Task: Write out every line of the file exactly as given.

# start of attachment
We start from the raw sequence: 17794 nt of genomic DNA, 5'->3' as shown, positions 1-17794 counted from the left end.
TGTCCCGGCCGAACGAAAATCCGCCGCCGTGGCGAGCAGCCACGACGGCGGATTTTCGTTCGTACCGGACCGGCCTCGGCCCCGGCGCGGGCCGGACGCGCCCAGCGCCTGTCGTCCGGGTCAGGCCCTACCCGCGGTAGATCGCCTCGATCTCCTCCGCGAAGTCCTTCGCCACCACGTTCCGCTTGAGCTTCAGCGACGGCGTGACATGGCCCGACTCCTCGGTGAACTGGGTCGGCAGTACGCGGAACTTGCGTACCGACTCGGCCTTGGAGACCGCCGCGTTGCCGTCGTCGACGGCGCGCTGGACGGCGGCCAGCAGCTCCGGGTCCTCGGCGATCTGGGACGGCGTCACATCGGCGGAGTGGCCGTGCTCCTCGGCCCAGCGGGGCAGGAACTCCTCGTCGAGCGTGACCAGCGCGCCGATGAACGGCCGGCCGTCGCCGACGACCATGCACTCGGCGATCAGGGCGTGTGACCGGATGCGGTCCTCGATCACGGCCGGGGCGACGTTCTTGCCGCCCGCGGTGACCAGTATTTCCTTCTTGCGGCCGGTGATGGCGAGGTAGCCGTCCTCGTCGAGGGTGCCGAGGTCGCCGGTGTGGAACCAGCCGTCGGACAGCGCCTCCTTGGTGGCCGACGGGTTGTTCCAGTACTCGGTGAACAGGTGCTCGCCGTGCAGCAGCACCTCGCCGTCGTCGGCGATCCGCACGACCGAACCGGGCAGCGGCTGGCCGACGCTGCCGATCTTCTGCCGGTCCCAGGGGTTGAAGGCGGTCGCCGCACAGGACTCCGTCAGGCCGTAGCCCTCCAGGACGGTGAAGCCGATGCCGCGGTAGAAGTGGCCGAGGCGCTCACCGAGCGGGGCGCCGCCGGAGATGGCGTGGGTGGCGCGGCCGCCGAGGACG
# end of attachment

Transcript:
We start from the raw sequence: 17794 nt of genomic DNA, 5'->3' as shown, positions 1-17794 counted from the left end.
TGTCCCGGCCGAACGAAAATCCGCCGCCGTGGCGAGCAGCCACGACGGCGGATTTTCGTTCGTACCGGACCGGCCTCGGCCCCGGCGCGGGCCGGACGCGCCCAGCGCCTGTCGTCCGGGTCAGGCCCTACCCGCGGTAGATCGCCTCGATCTCCTCCGCGAAGTCCTTCGCCACCACGTTCCGCTTGAGCTTCAGCGACGGCGTGACATGGCCCGACTCCTCGGTGAACTGGGTCGGCAGTACGCGGAACTTGCGTACCGACTCGGCCTTGGAGACCGCCGCGTTGCCGTCGTCGACGGCGCGCTGGACGGCGGCCAGCAGCTCCGGGTCCTCGGCGATCTGGGACGGCGTCACATCGGCGGAGTGGCCGTGCTCCTCGGCCCAGCGGGGCAGGAACTCCTCGTCGAGCGTGACCAGCGCGCCGATGAACGGCCGGCCGTCGCCGACGACCATGCACTCGGCGATCAGGGCGTGTGACCGGATGCGGTCCTCGATCACGGCCGGGGCGACGTTCTTGCCGCCCGCGGTGACCAGTATTTCCTTCTTGCGGCCGGTGATGGCGAGGTAGCCGTCCTCGTCGAGGGTGCCGAGGTCGCCGGTGTGGAACCAGCCGTCGGACAGCGCCTCCTTGGTGGCCGACGGGTTGTTCCAGTACTCGGTGAACAGGTGCTCGCCGTGCAGCAGCACCTCGCCGTCGTCGGCGATCCGCACGACCGAACCGGGCAGCGGCTGGCCGACGCTGCCGATCTTCTGCCGGTCCCAGGGGTTGAAGGCGGTCGCCGCACAGGACTCCGTCAGGCCGTAGCCCTCCAGGACGGTGAAGCCGATGCCGCGGTAGAAGTGGCCGAGGCGCTCACCGAGCGGGGCGCCGCCGGAGATGGCGTGGGTGGCGCGGCCGCCGAGGACG